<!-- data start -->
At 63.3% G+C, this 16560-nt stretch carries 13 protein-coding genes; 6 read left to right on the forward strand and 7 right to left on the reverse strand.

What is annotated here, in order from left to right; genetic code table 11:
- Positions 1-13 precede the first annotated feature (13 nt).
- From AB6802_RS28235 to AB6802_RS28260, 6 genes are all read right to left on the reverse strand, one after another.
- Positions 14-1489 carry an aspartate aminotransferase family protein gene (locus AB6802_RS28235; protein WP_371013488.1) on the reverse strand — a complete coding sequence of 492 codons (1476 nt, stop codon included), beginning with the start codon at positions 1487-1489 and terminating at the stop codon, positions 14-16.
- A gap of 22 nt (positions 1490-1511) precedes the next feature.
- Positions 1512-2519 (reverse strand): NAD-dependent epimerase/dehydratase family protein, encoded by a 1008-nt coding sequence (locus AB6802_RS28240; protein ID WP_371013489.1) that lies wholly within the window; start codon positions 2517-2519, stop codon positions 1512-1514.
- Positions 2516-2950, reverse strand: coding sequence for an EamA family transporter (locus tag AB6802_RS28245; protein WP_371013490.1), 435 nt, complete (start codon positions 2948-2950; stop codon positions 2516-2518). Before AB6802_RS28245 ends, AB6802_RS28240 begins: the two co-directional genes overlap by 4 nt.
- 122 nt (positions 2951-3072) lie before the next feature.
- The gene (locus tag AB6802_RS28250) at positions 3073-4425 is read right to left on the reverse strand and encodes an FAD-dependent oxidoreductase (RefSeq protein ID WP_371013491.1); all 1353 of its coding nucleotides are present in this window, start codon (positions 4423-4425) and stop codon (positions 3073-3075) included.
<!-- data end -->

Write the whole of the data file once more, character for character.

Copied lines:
At 63.3% G+C, this 16560-nt stretch carries 13 protein-coding genes; 6 read left to right on the forward strand and 7 right to left on the reverse strand.

What is annotated here, in order from left to right; genetic code table 11:
- Positions 1-13 precede the first annotated feature (13 nt).
- From AB6802_RS28235 to AB6802_RS28260, 6 genes are all read right to left on the reverse strand, one after another.
- Positions 14-1489 carry an aspartate aminotransferase family protein gene (locus AB6802_RS28235; protein WP_371013488.1) on the reverse strand — a complete coding sequence of 492 codons (1476 nt, stop codon included), beginning with the start codon at positions 1487-1489 and terminating at the stop codon, positions 14-16.
- A gap of 22 nt (positions 1490-1511) precedes the next feature.
- Positions 1512-2519 (reverse strand): NAD-dependent epimerase/dehydratase family protein, encoded by a 1008-nt coding sequence (locus AB6802_RS28240; protein ID WP_371013489.1) that lies wholly within the window; start codon positions 2517-2519, stop codon positions 1512-1514.
- Positions 2516-2950, reverse strand: coding sequence for an EamA family transporter (locus tag AB6802_RS28245; protein WP_371013490.1), 435 nt, complete (start codon positions 2948-2950; stop codon positions 2516-2518). Before AB6802_RS28245 ends, AB6802_RS28240 begins: the two co-directional genes overlap by 4 nt.
- 122 nt (positions 2951-3072) lie before the next feature.
- The gene (locus tag AB6802_RS28250) at positions 3073-4425 is read right to left on the reverse strand and encodes an FAD-dependent oxidoreductase (RefSeq protein ID WP_371013491.1); all 1353 of its coding nucleotides are present in this window, start codon (positions 4423-4425) and stop codon (positions 3073-3075) included.